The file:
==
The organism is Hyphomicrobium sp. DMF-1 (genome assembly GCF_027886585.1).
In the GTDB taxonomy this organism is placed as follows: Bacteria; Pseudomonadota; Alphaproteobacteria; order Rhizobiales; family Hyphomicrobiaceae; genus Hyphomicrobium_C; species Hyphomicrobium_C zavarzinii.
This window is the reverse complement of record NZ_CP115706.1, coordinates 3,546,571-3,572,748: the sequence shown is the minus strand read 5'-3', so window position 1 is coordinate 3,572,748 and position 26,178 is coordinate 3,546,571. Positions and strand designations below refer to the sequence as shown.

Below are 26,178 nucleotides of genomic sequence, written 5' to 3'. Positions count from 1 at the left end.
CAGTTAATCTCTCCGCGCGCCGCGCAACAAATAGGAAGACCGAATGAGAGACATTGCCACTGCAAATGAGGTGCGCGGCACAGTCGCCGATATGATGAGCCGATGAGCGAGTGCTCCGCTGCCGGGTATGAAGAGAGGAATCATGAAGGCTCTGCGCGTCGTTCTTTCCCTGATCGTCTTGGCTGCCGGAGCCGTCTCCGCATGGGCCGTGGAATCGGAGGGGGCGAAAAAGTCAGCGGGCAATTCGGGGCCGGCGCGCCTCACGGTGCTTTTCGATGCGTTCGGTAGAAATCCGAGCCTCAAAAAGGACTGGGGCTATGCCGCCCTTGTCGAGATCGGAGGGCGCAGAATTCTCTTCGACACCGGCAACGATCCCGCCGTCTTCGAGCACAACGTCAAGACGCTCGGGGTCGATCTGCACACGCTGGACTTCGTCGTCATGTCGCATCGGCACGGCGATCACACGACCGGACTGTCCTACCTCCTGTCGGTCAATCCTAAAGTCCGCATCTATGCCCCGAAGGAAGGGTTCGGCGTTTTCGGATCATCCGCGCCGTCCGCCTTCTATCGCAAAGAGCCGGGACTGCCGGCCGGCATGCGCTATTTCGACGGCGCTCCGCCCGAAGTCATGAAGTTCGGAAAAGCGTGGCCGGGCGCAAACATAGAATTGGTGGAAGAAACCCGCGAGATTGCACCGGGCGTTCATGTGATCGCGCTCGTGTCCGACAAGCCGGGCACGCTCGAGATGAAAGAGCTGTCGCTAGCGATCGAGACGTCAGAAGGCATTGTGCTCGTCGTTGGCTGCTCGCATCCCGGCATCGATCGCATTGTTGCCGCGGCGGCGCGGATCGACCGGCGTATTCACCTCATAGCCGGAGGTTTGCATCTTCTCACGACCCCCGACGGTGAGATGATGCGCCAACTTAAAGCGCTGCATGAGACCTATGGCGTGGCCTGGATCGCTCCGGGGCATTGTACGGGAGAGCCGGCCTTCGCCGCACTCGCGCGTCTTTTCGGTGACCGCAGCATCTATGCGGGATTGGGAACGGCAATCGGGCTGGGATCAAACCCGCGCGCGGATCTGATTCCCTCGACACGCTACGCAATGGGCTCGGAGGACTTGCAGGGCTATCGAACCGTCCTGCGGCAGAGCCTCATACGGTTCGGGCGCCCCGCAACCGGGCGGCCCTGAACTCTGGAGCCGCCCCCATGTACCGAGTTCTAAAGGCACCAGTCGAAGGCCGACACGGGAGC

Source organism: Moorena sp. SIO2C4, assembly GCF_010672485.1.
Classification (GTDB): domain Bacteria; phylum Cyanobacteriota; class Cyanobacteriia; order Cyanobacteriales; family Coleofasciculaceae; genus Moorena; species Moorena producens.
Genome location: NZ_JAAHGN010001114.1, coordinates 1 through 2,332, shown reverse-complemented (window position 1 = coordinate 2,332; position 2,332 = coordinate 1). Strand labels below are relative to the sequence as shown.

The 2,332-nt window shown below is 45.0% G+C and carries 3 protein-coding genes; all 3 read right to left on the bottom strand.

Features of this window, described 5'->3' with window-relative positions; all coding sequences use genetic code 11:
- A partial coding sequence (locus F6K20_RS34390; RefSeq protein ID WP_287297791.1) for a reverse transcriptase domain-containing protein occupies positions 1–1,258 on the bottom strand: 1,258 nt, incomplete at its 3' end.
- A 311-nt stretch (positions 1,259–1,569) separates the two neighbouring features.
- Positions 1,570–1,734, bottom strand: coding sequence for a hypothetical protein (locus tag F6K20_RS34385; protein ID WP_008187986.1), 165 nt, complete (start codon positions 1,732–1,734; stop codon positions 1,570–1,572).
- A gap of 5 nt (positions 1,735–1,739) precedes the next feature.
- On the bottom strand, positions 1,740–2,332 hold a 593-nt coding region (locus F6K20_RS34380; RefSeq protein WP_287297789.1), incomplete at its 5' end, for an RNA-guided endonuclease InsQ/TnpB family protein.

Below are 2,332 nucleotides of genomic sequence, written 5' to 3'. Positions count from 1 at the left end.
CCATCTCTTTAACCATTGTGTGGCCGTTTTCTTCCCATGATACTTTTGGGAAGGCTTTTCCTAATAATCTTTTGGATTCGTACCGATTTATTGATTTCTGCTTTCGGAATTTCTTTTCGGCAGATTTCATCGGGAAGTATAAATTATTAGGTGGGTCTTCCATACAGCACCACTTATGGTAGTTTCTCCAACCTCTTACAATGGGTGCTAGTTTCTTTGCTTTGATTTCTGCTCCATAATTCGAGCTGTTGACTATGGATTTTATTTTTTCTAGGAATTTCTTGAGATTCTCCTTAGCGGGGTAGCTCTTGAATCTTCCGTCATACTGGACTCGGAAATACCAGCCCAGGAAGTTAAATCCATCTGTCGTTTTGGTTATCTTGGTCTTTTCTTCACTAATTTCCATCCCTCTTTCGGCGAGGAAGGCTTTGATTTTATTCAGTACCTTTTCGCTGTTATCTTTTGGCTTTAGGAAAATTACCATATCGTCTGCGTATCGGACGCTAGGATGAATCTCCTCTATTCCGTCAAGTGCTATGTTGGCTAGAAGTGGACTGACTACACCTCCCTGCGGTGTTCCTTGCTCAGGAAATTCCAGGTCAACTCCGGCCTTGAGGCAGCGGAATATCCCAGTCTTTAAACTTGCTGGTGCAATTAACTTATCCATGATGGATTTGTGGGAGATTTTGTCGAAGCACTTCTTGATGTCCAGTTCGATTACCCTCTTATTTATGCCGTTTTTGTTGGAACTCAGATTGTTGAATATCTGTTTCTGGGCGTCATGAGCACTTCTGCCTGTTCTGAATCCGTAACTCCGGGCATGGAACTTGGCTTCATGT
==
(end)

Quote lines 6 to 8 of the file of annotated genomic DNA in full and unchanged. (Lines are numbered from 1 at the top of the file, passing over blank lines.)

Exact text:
Source organism: Moorena sp. SIO2C4, assembly GCF_010672485.1.
Classification (GTDB): domain Bacteria; phylum Cyanobacteriota; class Cyanobacteriia; order Cyanobacteriales; family Coleofasciculaceae; genus Moorena; species Moorena producens.
Genome location: NZ_JAAHGN010001114.1, coordinates 1 through 2,332, shown reverse-complemented (window position 1 = coordinate 2,332; position 2,332 = coordinate 1). Strand labels below are relative to the sequence as shown.